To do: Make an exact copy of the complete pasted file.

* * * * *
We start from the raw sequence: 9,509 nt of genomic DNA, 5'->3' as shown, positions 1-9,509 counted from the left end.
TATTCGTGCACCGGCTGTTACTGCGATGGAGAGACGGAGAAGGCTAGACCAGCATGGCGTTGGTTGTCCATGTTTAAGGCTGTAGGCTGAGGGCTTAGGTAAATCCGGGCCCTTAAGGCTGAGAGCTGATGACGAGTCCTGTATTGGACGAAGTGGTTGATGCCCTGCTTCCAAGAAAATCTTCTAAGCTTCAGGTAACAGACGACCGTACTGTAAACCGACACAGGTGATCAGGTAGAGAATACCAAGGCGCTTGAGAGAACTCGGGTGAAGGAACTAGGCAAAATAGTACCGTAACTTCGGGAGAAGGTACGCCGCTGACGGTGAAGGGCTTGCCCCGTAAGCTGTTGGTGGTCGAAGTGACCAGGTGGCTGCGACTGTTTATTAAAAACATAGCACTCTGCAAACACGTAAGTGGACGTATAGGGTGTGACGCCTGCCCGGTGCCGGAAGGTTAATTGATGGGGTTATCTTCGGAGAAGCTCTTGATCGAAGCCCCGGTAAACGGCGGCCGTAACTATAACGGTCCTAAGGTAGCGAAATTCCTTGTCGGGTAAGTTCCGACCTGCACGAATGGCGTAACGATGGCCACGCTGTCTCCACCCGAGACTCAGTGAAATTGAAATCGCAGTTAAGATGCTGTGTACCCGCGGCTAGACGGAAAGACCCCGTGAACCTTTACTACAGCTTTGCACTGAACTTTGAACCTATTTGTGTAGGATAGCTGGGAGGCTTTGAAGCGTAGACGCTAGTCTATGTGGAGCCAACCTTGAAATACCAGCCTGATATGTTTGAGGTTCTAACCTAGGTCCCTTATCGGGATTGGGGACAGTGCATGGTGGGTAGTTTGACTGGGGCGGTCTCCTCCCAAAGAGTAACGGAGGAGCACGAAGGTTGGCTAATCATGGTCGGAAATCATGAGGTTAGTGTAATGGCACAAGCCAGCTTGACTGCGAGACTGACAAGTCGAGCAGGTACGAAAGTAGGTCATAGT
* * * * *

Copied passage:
We start from the raw sequence: 9,509 nt of genomic DNA, 5'->3' as shown, positions 1-9,509 counted from the left end.
TATTCGTGCACCGGCTGTTACTGCGATGGAGAGACGGAGAAGGCTAGACCAGCATGGCGTTGGTTGTCCATGTTTAAGGCTGTAGGCTGAGGGCTTAGGTAAATCCGGGCCCTTAAGGCTGAGAGCTGATGACGAGTCCTGTATTGGACGAAGTGGTTGATGCCCTGCTTCCAAGAAAATCTTCTAAGCTTCAGGTAACAGACGACCGTACTGTAAACCGACACAGGTGATCAGGTAGAGAATACCAAGGCGCTTGAGAGAACTCGGGTGAAGGAACTAGGCAAAATAGTACCGTAACTTCGGGAGAAGGTACGCCGCTGACGGTGAAGGGCTTGCCCCGTAAGCTGTTGGTGGTCGAAGTGACCAGGTGGCTGCGACTGTTTATTAAAAACATAGCACTCTGCAAACACGTAAGTGGACGTATAGGGTGTGACGCCTGCCCGGTGCCGGAAGGTTAATTGATGGGGTTATCTTCGGAGAAGCTCTTGATCGAAGCCCCGGTAAACGGCGGCCGTAACTATAACGGTCCTAAGGTAGCGAAATTCCTTGTCGGGTAAGTTCCGACCTGCACGAATGGCGTAACGATGGCCACGCTGTCTCCACCCGAGACTCAGTGAAATTGAAATCGCAGTTAAGATGCTGTGTACCCGCGGCTAGACGGAAAGACCCCGTGAACCTTTACTACAGCTTTGCACTGAACTTTGAACCTATTTGTGTAGGATAGCTGGGAGGCTTTGAAGCGTAGACGCTAGTCTATGTGGAGCCAACCTTGAAATACCAGCCTGATATGTTTGAGGTTCTAACCTAGGTCCCTTATCGGGATTGGGGACAGTGCATGGTGGGTAGTTTGACTGGGGCGGTCTCCTCCCAAAGAGTAACGGAGGAGCACGAAGGTTGGCTAATCATGGTCGGAAATCATGAGGTTAGTGTAATGGCACAAGCCAGCTTGACTGCGAGACTGACAAGTCGAGCAGGTACGAAAGTAGGTCATAGT